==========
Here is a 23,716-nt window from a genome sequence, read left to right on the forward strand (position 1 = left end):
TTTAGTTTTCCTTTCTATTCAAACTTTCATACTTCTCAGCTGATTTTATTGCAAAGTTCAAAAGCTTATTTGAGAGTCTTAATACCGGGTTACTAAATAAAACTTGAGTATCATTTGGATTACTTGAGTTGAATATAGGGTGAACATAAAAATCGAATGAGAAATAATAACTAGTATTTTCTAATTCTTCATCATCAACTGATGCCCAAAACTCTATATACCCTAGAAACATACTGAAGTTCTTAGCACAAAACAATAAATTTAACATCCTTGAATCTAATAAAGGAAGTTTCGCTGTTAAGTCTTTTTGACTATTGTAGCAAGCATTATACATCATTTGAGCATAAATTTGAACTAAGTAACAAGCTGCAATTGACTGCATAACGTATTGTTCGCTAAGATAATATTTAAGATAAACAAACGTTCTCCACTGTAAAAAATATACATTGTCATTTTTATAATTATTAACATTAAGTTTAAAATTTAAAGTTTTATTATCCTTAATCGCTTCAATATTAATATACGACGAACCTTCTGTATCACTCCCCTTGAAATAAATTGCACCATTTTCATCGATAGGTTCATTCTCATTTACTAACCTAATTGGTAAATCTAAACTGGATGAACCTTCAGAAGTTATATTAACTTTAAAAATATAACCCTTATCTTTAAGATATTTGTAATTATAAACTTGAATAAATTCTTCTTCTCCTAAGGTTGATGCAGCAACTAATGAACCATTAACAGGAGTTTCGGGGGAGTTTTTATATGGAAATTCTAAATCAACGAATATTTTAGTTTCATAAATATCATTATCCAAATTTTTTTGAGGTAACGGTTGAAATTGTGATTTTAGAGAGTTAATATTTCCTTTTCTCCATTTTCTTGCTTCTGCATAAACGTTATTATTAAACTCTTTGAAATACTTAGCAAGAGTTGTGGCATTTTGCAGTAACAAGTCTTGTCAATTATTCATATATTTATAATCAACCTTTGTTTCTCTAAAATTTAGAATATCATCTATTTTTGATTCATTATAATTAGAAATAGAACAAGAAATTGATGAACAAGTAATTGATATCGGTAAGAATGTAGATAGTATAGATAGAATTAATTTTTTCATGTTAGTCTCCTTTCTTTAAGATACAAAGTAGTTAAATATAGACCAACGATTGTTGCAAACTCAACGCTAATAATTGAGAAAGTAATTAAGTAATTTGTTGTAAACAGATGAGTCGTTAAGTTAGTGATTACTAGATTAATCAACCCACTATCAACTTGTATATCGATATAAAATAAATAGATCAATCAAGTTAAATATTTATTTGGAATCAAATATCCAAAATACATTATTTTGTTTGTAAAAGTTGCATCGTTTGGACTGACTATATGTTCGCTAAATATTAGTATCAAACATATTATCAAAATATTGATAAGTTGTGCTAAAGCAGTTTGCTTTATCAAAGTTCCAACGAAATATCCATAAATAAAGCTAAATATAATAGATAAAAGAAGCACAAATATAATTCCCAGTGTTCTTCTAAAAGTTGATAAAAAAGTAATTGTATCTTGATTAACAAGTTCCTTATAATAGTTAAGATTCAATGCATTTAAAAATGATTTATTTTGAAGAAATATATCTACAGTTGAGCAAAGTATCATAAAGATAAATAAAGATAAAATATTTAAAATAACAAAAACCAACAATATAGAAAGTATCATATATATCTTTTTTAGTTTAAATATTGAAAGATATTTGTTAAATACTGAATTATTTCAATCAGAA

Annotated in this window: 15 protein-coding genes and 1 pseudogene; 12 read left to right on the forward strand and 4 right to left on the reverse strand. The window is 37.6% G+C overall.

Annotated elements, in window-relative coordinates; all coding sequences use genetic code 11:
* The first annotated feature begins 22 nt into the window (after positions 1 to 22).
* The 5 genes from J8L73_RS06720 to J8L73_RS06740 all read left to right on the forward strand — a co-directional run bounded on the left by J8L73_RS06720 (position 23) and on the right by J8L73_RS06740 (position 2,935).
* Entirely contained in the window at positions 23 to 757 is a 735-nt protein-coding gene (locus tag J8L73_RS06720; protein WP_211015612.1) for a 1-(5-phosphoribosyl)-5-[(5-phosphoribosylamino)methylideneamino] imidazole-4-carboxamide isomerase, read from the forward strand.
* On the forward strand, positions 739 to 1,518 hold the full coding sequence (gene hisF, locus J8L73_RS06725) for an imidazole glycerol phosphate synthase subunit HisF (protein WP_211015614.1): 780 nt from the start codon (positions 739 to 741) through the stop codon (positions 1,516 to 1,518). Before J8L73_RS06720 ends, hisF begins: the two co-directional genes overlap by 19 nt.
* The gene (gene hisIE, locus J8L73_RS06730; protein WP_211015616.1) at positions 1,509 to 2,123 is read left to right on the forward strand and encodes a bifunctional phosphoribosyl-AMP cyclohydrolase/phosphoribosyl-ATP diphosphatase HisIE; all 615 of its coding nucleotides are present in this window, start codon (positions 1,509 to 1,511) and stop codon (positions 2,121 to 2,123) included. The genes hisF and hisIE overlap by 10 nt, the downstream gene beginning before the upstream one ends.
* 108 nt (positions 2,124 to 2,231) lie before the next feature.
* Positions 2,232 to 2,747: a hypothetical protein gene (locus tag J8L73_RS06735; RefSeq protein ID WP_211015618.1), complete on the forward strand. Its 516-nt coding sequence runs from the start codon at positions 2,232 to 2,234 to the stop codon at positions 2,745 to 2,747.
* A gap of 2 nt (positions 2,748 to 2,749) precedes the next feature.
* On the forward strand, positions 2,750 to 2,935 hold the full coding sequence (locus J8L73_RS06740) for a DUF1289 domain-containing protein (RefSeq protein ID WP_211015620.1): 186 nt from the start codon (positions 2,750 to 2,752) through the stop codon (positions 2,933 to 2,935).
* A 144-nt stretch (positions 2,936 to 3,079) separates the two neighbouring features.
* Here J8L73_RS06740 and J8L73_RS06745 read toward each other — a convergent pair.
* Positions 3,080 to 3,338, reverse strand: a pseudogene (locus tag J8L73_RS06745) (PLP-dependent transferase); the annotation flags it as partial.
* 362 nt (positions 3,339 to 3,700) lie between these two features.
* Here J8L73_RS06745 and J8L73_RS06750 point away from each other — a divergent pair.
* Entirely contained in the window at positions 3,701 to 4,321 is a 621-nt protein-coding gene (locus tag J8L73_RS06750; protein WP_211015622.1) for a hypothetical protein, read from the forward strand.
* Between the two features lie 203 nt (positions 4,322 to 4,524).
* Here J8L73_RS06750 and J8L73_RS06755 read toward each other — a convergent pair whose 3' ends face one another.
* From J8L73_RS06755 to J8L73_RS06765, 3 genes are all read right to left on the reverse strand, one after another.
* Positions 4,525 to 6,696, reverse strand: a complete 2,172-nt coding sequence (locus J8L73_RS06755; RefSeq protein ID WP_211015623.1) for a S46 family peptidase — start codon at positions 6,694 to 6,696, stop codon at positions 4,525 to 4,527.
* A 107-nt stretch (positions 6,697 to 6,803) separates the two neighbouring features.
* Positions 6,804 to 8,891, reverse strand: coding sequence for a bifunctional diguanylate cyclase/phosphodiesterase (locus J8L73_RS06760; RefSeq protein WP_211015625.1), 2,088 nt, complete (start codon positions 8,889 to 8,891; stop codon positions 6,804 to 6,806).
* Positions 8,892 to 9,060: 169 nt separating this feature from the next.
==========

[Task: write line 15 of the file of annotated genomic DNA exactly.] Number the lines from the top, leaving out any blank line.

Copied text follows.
* Here J8L73_RS06740 and J8L73_RS06745 read toward each other — a convergent pair.